Altogether, the bulk of the research and evidence suggests investments in care infrastructure are a promising tool to boost U.S. economic growth, productivity, and well-being. Policymakers looking to jumpstart the U.S. economic recovery from the coronavirus recession, ensure broad-based future economic growth, and provide much-needed support to U.S. workers and their families must prioritize investment in both physical and care infrastructure.

End Notes

1. Child Care Aware of America, “The US and the High Price of Child Care” (2019); Rasheed Malik and others, “The Coronavirus Will Make Child Care Deserts Worse and Exacerbate Inequality” (Washington: Center for American Progress, 2020); Jessica H. Brown and Chris M. Herbst, “Child Care Over the Business Cycle,” IZA Discussion Paper No. 14048 (IZA Institute of Labor Economics, 2021); U.S. Bureau of Labor Statistics, “Child Care Works.” In Occupational Outlook Handbook (Washington: Department of Labor, 2021).

2. Melissa Favreault and Judith Dey, “Long-Term Care Services and Supports For Older Americans: Risks and Financing, 2020” (Washington: U.S. Department of Health and Human Services, Office of the Assistant Secretary for Planning and Evaluation, 2021); Kaiser Family Foundation, “Waiting List Enrollment for Medicaid Section 1915(c) Home and Community-Based Services Waivers” (2018).

3. National Partnership for Women and Families, “State Paid Family and Medical Leave Insurance Laws: January 2021” (2021); U.S. Bureau of Labor Statistics, “National Compensation Survey, Employee Benefits in the United States, March 2020” (Washington: Department of Labor, 2020); Scott Brown and others, “Employee and Worksite Perspectives of the Family and Medical Leave Act: Results from the 2018 Surveys” (Washington: U.S. Department of Labor, 2020).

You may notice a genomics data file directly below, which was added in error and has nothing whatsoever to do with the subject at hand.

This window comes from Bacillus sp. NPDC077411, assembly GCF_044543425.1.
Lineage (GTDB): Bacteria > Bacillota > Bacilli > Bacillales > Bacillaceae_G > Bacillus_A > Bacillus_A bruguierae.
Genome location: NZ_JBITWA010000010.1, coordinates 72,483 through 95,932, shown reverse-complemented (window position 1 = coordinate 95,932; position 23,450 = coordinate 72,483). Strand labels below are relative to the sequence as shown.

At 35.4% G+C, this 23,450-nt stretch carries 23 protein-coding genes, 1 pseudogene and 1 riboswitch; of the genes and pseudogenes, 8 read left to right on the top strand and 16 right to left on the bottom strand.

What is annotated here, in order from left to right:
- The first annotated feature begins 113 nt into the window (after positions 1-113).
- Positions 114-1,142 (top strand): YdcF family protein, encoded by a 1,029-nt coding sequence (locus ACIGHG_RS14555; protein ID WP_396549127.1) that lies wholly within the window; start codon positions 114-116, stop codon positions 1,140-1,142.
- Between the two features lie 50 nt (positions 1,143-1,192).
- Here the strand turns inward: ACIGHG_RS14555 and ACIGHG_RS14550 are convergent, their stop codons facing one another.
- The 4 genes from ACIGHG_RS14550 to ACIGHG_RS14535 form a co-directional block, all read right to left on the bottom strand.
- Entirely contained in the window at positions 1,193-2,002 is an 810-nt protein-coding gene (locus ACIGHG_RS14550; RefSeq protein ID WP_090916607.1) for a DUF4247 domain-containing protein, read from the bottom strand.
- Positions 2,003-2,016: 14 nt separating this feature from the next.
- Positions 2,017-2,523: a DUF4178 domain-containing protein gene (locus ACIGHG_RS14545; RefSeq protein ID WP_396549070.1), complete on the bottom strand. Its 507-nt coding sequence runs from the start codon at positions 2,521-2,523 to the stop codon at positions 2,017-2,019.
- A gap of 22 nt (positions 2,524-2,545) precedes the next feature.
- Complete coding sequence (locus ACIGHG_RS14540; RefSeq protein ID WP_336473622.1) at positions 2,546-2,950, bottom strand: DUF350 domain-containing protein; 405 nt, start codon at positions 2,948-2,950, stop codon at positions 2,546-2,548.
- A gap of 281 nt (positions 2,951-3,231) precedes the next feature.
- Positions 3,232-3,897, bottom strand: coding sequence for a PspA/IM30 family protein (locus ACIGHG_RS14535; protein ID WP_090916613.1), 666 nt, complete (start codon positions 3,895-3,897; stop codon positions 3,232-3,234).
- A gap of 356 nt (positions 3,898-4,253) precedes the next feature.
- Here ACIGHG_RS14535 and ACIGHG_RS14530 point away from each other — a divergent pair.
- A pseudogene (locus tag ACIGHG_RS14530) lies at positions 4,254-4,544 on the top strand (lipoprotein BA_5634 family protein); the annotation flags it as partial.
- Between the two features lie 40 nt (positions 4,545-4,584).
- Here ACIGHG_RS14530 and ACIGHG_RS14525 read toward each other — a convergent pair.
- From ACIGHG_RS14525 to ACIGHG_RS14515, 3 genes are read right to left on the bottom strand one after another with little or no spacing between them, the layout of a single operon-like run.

4. Nancy Folbre and Kristin Smith, “The wages of care: Bargaining power, earnings and inequality.” Working Paper (Washington Center for Equitable Growth, 2017); Robert Holly, “Home Care Industry Turnover Reaches All-Time High of 82%,” Home Health Care News, 2019.

5. Yulya Truskinovsky, Jessica Finlay, and Lindsay Kobayashi, “Caregiving in a Pandemic: COVID-19 and the Well-being of Family Caregivers 55+ in the U.S.” Working Paper (Washington Center for Equitable Growth, 2021).

6. Dan Witters, “Caregiving Costs U.S. Economy $25.2 Billion in Lost Productivity” (Washington: Gallup Inc., 2011); Metlife Mature Market Institute, “The MetLife Study of Caregiving Costs to Working Caregivers” (New York:  Metlife Services and Solutions LLC, 2011).

7. Titan Alon and others, “From Mancession to Shecession: Women’s Employment in Regular and Pandemic Recession.” Working Paper 28632(National Bureau of Economic Research, 2021); The National Women’s Law Center, “A Year of Strength & Loss: The Pandemic, The Economy, and The Value of Women’s Work” (2021); U.S. Bureau of Labor Statistics, “Labor Force Participation Rate – Women [LNS11300002]” (n.d.), retrieved from the Federal Reserve Bank of St. Louis; Caitlyn Collins and others, “The Gendered consequences of a Weak Infrastructure of Care: School Reopening Plans and Parents’ Employment During the COVID-19 Pandemic,” Gender and Society (2021);  Jérôme Adda, Christian Dustmann, and Katrien Stevens, “The Career Costs of Children,” Journal of Political Economy 125(2) (2017): 293–337.